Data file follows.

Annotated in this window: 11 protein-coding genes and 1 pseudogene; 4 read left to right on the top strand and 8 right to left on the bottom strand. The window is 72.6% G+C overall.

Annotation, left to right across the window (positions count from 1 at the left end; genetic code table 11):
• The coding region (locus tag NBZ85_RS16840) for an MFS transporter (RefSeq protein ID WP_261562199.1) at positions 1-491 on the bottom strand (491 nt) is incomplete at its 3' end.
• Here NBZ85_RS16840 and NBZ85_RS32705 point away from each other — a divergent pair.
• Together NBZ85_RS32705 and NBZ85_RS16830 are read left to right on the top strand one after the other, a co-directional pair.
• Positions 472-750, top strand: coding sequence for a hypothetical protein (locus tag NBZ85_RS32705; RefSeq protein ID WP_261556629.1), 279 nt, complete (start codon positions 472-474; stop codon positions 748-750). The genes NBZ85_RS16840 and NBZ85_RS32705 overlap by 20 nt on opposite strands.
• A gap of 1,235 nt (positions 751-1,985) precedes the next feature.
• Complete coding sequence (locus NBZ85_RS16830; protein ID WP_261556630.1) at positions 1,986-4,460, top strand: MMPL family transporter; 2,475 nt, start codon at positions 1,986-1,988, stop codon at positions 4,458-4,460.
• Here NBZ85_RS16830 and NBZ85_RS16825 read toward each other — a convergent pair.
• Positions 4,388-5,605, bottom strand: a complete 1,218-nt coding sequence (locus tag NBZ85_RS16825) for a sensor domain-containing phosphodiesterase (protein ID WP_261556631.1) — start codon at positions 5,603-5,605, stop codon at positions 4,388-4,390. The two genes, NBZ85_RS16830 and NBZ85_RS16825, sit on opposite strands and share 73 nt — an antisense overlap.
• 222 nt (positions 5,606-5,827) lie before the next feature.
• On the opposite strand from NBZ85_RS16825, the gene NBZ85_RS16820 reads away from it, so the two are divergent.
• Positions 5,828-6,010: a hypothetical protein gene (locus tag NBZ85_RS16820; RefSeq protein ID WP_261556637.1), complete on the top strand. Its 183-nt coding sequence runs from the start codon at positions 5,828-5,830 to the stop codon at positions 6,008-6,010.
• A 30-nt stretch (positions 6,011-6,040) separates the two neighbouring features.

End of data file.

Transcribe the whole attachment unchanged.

Annotated in this window: 11 protein-coding genes and 1 pseudogene; 4 read left to right on the top strand and 8 right to left on the bottom strand. The window is 72.6% G+C overall.

Annotation, left to right across the window (positions count from 1 at the left end; genetic code table 11):
• The coding region (locus tag NBZ85_RS16840) for an MFS transporter (RefSeq protein ID WP_261562199.1) at positions 1-491 on the bottom strand (491 nt) is incomplete at its 3' end.
• Here NBZ85_RS16840 and NBZ85_RS32705 point away from each other — a divergent pair.
• Together NBZ85_RS32705 and NBZ85_RS16830 are read left to right on the top strand one after the other, a co-directional pair.
• Positions 472-750, top strand: coding sequence for a hypothetical protein (locus tag NBZ85_RS32705; RefSeq protein ID WP_261556629.1), 279 nt, complete (start codon positions 472-474; stop codon positions 748-750). The genes NBZ85_RS16840 and NBZ85_RS32705 overlap by 20 nt on opposite strands.
• A gap of 1,235 nt (positions 751-1,985) precedes the next feature.
• Complete coding sequence (locus NBZ85_RS16830; protein ID WP_261556630.1) at positions 1,986-4,460, top strand: MMPL family transporter; 2,475 nt, start codon at positions 1,986-1,988, stop codon at positions 4,458-4,460.
• Here NBZ85_RS16830 and NBZ85_RS16825 read toward each other — a convergent pair.
• Positions 4,388-5,605, bottom strand: a complete 1,218-nt coding sequence (locus tag NBZ85_RS16825) for a sensor domain-containing phosphodiesterase (protein ID WP_261556631.1) — start codon at positions 5,603-5,605, stop codon at positions 4,388-4,390. The two genes, NBZ85_RS16830 and NBZ85_RS16825, sit on opposite strands and share 73 nt — an antisense overlap.
• 222 nt (positions 5,606-5,827) lie before the next feature.
• On the opposite strand from NBZ85_RS16825, the gene NBZ85_RS16820 reads away from it, so the two are divergent.
• Positions 5,828-6,010: a hypothetical protein gene (locus tag NBZ85_RS16820; RefSeq protein ID WP_261556637.1), complete on the top strand. Its 183-nt coding sequence runs from the start codon at positions 5,828-5,830 to the stop codon at positions 6,008-6,010.
• A 30-nt stretch (positions 6,011-6,040) separates the two neighbouring features.